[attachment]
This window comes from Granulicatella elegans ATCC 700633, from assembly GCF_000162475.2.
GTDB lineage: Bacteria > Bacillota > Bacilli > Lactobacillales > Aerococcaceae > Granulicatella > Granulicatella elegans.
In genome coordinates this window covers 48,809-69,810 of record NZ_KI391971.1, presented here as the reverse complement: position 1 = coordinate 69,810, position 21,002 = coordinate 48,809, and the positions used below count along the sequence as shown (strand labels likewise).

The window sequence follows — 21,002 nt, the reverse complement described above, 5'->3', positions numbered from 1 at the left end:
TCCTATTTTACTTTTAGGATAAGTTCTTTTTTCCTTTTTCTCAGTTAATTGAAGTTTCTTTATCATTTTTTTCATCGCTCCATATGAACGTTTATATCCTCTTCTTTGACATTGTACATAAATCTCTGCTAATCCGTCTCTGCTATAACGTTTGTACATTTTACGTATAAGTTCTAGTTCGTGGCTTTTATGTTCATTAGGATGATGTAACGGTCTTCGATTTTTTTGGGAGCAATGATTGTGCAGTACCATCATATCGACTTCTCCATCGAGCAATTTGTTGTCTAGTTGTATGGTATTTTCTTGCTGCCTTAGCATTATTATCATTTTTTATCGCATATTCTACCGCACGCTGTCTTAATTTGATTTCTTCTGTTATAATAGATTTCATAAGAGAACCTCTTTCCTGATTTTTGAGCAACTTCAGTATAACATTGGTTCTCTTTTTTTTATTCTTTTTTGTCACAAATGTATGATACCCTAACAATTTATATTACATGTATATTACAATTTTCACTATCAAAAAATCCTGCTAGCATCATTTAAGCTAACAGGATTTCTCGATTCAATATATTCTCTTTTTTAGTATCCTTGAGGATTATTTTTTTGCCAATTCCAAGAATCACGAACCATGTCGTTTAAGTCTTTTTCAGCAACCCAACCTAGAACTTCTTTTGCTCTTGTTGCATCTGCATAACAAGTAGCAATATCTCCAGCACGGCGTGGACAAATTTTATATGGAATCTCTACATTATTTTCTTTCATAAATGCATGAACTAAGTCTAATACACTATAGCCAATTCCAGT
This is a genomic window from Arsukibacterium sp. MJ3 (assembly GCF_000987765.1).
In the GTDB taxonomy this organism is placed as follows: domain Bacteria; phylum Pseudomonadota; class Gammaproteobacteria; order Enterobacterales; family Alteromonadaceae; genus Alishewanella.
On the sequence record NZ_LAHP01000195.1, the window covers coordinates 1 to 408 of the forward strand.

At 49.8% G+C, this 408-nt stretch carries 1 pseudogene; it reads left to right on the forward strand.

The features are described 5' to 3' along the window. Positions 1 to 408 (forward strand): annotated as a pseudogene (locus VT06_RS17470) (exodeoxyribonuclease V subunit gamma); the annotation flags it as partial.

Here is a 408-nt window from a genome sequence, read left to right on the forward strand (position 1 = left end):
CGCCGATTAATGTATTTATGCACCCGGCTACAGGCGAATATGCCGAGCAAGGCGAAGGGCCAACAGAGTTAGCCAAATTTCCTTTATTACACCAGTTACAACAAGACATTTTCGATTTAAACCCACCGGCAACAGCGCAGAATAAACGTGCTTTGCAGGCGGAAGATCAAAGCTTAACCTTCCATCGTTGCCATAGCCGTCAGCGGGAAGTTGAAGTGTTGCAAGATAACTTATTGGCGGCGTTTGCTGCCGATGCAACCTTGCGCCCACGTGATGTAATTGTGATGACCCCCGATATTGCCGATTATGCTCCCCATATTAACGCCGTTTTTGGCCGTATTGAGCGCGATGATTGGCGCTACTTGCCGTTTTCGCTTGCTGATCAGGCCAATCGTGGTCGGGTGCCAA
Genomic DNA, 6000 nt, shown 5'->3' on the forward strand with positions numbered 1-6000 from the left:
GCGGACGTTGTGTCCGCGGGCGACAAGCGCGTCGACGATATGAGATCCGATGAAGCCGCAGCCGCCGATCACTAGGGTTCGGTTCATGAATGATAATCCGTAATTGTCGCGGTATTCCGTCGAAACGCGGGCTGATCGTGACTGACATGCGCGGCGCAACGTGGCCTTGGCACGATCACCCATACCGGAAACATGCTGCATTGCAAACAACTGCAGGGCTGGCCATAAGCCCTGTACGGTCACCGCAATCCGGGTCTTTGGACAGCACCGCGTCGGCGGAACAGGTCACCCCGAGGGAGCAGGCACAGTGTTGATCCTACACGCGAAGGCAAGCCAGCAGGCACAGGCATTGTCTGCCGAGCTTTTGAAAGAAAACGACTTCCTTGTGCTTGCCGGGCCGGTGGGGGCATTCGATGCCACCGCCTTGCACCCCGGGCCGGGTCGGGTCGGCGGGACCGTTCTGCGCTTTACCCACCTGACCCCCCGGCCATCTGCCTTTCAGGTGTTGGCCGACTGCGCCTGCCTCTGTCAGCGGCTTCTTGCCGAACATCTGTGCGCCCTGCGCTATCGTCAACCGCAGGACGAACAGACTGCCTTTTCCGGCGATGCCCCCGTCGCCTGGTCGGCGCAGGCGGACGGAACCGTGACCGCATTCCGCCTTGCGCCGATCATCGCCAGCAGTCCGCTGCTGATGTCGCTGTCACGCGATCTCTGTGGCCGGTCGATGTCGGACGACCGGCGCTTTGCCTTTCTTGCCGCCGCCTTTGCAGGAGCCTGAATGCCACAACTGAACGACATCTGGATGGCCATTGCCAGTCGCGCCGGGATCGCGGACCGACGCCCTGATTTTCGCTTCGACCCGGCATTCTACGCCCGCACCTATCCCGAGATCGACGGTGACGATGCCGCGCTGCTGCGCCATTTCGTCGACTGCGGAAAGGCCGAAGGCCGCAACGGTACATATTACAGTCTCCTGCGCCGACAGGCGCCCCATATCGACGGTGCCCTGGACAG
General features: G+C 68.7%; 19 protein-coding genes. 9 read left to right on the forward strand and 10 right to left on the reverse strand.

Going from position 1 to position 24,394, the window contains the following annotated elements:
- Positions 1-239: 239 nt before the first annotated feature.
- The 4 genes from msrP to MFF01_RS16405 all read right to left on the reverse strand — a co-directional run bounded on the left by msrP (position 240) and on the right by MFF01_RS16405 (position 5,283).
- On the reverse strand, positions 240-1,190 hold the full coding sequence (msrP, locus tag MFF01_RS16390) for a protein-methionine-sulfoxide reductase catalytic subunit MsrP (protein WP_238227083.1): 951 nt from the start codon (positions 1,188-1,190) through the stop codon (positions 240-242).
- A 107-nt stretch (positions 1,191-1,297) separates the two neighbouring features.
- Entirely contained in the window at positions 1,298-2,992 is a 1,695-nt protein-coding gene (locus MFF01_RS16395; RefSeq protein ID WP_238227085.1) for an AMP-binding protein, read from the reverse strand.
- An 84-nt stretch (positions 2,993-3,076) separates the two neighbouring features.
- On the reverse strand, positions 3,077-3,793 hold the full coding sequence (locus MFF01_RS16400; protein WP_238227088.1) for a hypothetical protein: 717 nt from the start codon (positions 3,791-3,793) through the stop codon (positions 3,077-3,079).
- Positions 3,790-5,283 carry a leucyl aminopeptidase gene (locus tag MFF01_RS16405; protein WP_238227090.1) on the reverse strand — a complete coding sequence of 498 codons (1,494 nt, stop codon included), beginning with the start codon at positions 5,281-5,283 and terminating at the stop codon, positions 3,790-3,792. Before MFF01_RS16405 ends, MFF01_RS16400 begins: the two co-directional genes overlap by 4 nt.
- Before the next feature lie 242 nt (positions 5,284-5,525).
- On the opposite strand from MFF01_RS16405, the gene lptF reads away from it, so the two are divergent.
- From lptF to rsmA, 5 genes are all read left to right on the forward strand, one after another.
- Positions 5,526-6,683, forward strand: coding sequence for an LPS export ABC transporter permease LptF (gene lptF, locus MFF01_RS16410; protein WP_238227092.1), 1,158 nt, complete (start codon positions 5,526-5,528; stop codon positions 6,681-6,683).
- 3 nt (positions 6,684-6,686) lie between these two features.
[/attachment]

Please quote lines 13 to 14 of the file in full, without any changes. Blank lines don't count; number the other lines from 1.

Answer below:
Genomic DNA, 6000 nt, shown 5'->3' on the forward strand with positions numbered 1-6000 from the left:
GCGGACGTTGTGTCCGCGGGCGACAAGCGCGTCGACGATATGAGATCCGATGAAGCCGCAGCCGCCGATCACTAGGGTTCGGTTCATGAATGATAATCCGTAATTGTCGCGGTATTCCGTCGAAACGCGGGCTGATCGTGACTGACATGCGCGGCGCAACGTGGCCTTGGCACGATCACCCATACCGGAAACATGCTGCATTGCAAACAACTGCAGGGCTGGCCATAAGCCCTGTACGGTCACCGCAATCCGGGTCTTTGGACAGCACCGCGTCGGCGGAACAGGTCACCCCGAGGGAGCAGGCACAGTGTTGATCCTACACGCGAAGGCAAGCCAGCAGGCACAGGCATTGTCTGCCGAGCTTTTGAAAGAAAACGACTTCCTTGTGCTTGCCGGGCCGGTGGGGGCATTCGATGCCACCGCCTTGCACCCCGGGCCGGGTCGGGTCGGCGGGACCGTTCTGCGCTTTACCCACCTGACCCCCCGGCCATCTGCCTTTCAGGTGTTGGCCGACTGCGCCTGCCTCTGTCAGCGGCTTCTTGCCGAACATCTGTGCGCCCTGCGCTATCGTCAACCGCAGGACGAACAGACTGCCTTTTCCGGCGATGCCCCCGTCGCCTGGTCGGCGCAGGCGGACGGAACCGTGACCGCATTCCGCCTTGCGCCGATCATCGCCAGCAGTCCGCTGCTGATGTCGCTGTCACGCGATCTCTGTGGCCGGTCGATGTCGGACGACCGGCGCTTTGCCTTTCTTGCCGCCGCCTTTGCAGGAGCCTGAATGCCACAACTGAACGACATCTGGATGGCCATTGCCAGTCGCGCCGGGATCGCGGACCGACGCCCTGATTTTCGCTTCGACCCGGCATTCTACGCCCGCACCTATCCCGAGATCGACGGTGACGATGCCGCGCTGCTGCGCCATTTCGTCGACTGCGGAAAGGCCGAAGGCCGCAACGGTACATATTACAGTCTCCTGCGCCGACAGGCGCCCCATATCGACGGTGCCCTGGACAG